The search for extraterrestrial life using radio signals has been an uphill battle for decades, yielding very few results. But in 1977, a lone radio astronomer in Ohio detected a signal that was so out of the ordinary that he couldn’t help but scribble one word next to the data he’d received; “Wow!”
Background: What is the “Wow!” Signal?
In August of 1977, a team of astronomers at Ohio State Observatory detected something unusual while using “The Big Ear,” the appropriately named radio telescope at Ohio State University. One of the team members, Jerry Ehman, recorded a 72-second signal that, at the time, was pointed at a group of stars called Chi Saggittarii in the Sagittarius constellation. The data that came back from the signal stood out amongst the low numbers of background noise.
The university’s computer system to measure the intensity of signals from space used a simple alpha-numeric code. 0s and 1s were simply silent delays in computer processing, while numbers ranging from 1 to 9 indicated a range of low to mid-intensity cosmic signals. The signal intensity of 10 to 11 was represented by the letter A, and 11 to 12 was represented by a B, and so on.
The universe’s baseline background hum sat at around a 1 or a 2 on their computer’s print outs. Then, suddenly, letters such as E, Q, and U popped up on their feed, indicating a signal thirty times higher than the base level noise. Word spread quickly, and the “Wow! Signal” remains one of the most interesting pieces of evidence ever produced within the Search For Extraterrestrial Intelligence (SETI) research field. However, like most signs of aliens, it came with a lot of controversy and hypotheses to explain it away.
Analysis: Was it a rogue comet?
There have been many theories put forward to explain the Wow! Signal.
Initial explanations included a stray signal from an unknown military satellite and possibly even a signal that may have bounced off the Moon. However, since no other telescopes picked up the signal that night, those two theories seem to wash out. Other theories posit a possible supernova and even a glitch in the university’s computer system.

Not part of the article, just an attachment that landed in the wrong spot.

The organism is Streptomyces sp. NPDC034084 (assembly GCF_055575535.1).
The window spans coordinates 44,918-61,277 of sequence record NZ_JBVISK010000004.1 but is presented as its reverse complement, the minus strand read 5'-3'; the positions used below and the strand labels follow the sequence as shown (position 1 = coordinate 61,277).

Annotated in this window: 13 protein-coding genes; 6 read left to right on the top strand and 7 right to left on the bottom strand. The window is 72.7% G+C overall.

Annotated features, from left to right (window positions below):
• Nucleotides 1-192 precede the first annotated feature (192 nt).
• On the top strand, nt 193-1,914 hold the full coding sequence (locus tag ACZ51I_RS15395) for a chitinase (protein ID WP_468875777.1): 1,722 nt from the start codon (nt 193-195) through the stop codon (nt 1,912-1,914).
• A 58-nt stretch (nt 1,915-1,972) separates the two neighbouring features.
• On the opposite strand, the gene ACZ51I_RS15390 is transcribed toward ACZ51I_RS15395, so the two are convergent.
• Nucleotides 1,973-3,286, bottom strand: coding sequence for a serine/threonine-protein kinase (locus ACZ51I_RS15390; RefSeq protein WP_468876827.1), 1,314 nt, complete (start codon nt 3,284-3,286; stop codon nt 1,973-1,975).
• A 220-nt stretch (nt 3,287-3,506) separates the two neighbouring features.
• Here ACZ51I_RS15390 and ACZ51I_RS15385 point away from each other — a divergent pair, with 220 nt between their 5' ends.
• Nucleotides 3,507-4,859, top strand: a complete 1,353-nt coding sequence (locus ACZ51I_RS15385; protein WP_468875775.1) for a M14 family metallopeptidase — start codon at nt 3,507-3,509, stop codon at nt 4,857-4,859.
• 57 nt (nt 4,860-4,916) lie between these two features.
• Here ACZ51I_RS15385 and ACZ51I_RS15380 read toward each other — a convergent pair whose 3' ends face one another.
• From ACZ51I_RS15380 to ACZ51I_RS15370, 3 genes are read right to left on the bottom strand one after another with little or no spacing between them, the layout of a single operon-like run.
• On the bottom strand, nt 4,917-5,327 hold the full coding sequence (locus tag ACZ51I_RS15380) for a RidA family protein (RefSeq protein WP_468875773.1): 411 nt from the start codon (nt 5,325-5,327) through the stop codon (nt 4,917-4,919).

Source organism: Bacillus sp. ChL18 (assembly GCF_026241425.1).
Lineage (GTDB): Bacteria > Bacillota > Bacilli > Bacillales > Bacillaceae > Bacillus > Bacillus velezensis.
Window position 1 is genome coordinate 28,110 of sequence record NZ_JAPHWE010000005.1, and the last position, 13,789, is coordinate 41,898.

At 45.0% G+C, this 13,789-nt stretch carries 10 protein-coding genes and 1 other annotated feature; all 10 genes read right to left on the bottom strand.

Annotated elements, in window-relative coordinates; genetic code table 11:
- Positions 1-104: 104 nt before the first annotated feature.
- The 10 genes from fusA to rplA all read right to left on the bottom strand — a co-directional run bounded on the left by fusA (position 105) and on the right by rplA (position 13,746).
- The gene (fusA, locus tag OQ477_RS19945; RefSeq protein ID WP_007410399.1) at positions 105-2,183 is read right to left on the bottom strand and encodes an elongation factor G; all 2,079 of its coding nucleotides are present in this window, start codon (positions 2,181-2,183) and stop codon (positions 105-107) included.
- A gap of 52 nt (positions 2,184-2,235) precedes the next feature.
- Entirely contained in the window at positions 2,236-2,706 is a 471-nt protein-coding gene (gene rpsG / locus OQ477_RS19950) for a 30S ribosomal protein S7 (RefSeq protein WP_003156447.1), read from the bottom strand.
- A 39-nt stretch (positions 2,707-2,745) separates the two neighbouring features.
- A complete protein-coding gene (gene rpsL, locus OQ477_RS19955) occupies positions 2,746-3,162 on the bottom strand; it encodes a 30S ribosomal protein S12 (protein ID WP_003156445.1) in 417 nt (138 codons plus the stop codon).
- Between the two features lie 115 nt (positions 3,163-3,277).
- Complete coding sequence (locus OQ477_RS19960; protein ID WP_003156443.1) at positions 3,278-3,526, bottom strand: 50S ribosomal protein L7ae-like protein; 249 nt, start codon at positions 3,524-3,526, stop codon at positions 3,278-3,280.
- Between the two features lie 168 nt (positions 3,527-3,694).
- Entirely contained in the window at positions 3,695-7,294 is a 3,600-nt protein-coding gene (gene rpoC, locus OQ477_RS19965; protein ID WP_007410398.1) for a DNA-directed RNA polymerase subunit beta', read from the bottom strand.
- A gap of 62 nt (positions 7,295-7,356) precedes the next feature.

More recently, astronomer Antonio Paris, out of St. Petersburg College in Florida, published a paper in the Journal of the Washington Academy of Sciences that proposed that the signal may have come from a hydrogen cloud accompanying a comet. He and his team argued that the movement of a comet would explain why the signal was never heard again. They elaborated on their theory by proving that two different comets had been in the exact area that the Big Ear telescope had been monitoring that night. They also tested readings by three different comets and found results in the data very similar to the Wow! Signal.
However, even Paris’ theory doesn’t seem to be accepted by everyone. When Popular Mechanics published an article concerning his team’s theory, astronomers from Ohio State University pointed out that comets could not have accounted for the signal.
Outlook: The Wow! Signal Drives Curiosity (and maybe that is all that matters).
While the explanation brought forward by Paris and his team is compelling, the team admits that they can’t say with certainty that this explains to Wow! Signal. And while this historical moment over forty years ago remains a mystery, it hasn’t stopped SETI researchers from continuing their pursuits.
The new area of study within the SETI research community includes searching for technosignatures. Such is the case for the Blue Marble Space Institute of Science and the SETI Institute. And the WOW! Signal is a constant reminder that sometimes, guests may pop in when you least expect it. And maybe, just maybe, one day, we’ll be ready to finally make contact.